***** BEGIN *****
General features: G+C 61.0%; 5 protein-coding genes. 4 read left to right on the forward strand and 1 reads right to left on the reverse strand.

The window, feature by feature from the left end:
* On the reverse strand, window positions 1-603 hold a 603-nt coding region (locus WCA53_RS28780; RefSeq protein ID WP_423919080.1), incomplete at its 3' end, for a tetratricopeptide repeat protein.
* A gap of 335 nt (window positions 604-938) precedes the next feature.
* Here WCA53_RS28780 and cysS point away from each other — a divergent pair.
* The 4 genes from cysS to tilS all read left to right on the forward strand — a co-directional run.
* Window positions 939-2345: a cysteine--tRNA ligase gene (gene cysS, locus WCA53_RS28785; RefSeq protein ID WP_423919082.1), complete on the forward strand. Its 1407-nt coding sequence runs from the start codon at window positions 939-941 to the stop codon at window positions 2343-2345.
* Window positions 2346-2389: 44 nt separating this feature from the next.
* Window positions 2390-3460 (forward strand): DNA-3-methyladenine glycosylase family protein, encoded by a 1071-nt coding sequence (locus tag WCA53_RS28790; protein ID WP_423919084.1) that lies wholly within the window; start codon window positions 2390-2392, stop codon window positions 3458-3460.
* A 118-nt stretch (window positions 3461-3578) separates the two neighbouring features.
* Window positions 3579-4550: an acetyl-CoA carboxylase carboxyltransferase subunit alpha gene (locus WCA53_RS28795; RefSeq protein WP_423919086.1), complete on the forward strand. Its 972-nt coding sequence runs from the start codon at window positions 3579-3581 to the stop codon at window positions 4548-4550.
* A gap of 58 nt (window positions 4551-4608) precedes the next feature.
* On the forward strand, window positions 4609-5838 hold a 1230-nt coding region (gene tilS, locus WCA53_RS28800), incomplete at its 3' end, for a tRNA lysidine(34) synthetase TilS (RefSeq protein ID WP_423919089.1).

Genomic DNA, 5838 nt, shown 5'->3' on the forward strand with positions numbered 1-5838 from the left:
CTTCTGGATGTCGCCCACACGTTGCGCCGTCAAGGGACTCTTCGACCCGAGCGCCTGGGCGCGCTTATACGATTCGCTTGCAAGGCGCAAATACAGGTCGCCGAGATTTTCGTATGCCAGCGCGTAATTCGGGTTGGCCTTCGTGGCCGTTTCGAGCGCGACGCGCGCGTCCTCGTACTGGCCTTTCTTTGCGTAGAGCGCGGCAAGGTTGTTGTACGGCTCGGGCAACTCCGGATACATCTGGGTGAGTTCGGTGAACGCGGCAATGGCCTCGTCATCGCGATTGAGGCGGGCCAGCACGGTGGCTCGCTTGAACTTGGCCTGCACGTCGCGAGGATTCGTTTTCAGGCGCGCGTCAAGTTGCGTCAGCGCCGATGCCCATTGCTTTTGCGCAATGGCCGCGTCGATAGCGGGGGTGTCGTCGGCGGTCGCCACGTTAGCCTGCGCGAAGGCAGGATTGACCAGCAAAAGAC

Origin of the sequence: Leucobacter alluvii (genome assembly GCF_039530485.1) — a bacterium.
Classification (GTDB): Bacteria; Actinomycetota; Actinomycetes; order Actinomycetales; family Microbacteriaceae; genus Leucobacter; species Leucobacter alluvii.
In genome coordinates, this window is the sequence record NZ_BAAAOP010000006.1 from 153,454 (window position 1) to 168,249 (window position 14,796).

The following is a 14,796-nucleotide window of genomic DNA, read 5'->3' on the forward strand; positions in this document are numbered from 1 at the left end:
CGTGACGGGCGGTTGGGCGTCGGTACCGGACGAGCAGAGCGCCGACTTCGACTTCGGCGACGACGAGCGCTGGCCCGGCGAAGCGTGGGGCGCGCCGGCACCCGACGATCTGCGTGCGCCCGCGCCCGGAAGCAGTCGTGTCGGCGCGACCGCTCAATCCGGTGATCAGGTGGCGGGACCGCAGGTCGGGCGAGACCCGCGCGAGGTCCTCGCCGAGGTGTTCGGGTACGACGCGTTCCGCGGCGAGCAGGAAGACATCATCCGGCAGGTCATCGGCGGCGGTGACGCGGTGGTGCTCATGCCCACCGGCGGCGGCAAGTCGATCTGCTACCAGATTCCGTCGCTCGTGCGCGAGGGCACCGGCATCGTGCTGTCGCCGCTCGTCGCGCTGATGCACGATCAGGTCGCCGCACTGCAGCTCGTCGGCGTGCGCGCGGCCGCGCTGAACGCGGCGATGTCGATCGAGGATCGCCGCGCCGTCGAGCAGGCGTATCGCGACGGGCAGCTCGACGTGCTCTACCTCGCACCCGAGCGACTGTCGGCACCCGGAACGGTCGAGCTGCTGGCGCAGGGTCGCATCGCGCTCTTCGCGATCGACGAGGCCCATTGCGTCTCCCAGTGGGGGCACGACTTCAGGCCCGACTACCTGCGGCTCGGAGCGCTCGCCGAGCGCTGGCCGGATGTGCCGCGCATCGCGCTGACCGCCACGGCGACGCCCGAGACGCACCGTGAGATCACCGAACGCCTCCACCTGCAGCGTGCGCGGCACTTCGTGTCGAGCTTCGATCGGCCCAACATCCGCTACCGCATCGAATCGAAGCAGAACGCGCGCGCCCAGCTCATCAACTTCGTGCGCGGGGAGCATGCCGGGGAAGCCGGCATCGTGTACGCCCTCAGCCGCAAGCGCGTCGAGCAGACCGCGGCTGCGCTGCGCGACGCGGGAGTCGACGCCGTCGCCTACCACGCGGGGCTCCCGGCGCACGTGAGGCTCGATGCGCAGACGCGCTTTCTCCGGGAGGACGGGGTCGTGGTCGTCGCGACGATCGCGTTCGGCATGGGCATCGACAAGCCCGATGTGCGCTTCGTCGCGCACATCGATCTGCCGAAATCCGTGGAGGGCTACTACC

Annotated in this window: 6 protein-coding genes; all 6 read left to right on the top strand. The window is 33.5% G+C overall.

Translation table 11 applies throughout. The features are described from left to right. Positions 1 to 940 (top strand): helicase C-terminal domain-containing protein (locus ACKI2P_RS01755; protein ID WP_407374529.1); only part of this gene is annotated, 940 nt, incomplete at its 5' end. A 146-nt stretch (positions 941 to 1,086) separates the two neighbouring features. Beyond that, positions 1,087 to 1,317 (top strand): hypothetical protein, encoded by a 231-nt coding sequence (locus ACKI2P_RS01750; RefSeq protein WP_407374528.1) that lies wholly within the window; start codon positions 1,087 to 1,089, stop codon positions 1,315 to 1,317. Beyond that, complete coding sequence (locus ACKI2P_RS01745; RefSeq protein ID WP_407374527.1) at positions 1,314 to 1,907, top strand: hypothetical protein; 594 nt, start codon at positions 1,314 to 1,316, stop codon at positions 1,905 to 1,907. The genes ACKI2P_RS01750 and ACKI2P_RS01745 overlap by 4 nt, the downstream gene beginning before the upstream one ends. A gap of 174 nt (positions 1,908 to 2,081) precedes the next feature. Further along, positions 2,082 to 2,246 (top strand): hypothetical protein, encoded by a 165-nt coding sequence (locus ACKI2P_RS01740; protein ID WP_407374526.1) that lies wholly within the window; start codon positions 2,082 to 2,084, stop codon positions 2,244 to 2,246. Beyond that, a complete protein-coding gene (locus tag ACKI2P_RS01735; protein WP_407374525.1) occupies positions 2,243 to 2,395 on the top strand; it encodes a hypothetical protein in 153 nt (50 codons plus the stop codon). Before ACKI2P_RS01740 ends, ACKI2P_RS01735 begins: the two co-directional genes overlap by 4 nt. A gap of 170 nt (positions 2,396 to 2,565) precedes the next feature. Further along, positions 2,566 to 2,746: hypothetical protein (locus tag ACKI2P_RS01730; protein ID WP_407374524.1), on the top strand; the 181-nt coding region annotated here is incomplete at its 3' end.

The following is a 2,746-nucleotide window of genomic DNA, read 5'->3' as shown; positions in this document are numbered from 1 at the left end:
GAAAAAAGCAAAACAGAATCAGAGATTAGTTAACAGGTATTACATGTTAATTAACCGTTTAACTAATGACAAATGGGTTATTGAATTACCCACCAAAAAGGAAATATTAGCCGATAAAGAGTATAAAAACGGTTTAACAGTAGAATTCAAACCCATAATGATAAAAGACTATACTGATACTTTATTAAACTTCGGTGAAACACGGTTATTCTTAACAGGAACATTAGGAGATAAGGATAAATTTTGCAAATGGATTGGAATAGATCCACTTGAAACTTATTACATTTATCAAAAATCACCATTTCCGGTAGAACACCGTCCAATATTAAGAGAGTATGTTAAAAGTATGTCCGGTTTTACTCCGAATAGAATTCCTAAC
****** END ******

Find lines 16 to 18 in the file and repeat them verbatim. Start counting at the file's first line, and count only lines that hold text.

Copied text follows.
Origin of the sequence: Leucobacter alluvii (genome assembly GCF_039530485.1) — a bacterium.
Classification (GTDB): Bacteria; Actinomycetota; Actinomycetes; order Actinomycetales; family Microbacteriaceae; genus Leucobacter; species Leucobacter alluvii.
In genome coordinates, this window is the sequence record NZ_BAAAOP010000006.1 from 153,454 (window position 1) to 168,249 (window position 14,796).